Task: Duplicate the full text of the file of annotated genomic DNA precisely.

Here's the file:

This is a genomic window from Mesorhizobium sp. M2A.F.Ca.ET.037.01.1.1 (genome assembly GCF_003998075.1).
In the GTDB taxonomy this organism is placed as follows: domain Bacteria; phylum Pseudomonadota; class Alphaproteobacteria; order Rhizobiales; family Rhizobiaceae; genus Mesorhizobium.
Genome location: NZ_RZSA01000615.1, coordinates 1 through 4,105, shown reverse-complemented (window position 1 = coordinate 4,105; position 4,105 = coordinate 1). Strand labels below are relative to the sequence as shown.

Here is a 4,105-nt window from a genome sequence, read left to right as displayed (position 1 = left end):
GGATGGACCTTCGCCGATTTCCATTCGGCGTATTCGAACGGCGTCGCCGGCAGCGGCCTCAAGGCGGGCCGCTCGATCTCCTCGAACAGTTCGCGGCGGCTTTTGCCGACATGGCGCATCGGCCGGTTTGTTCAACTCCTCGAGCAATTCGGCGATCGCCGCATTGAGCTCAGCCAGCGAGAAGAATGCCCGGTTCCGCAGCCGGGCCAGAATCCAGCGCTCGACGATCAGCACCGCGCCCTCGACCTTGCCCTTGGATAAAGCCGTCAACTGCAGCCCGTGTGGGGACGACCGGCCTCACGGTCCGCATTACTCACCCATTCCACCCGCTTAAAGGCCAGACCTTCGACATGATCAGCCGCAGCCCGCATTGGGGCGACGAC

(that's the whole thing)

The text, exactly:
This is a genomic window from Mesorhizobium sp. M2A.F.Ca.ET.037.01.1.1 (genome assembly GCF_003998075.1).
In the GTDB taxonomy this organism is placed as follows: domain Bacteria; phylum Pseudomonadota; class Alphaproteobacteria; order Rhizobiales; family Rhizobiaceae; genus Mesorhizobium.
Genome location: NZ_RZSA01000615.1, coordinates 1 through 4,105, shown reverse-complemented (window position 1 = coordinate 4,105; position 4,105 = coordinate 1). Strand labels below are relative to the sequence as shown.

Here is a 4,105-nt window from a genome sequence, read left to right as displayed (position 1 = left end):
GGATGGACCTTCGCCGATTTCCATTCGGCGTATTCGAACGGCGTCGCCGGCAGCGGCCTCAAGGCGGGCCGCTCGATCTCCTCGAACAGTTCGCGGCGGCTTTTGCCGACATGGCGCATCGGCCGGTTTGTTCAACTCCTCGAGCAATTCGGCGATCGCCGCATTGAGCTCAGCCAGCGAGAAGAATGCCCGGTTCCGCAGCCGGGCCAGAATCCAGCGCTCGACGATCAGCACCGCGCCCTCGACCTTGCCCTTGGATAAAGCCGTCAACTGCAGCCCGTGTGGGGACGACCGGCCTCACGGTCCGCATTACTCACCCATTCCACCCGCTTAAAGGCCAGACCTTCGACATGATCAGCCGCAGCCCGCATTGGGGCGACGAC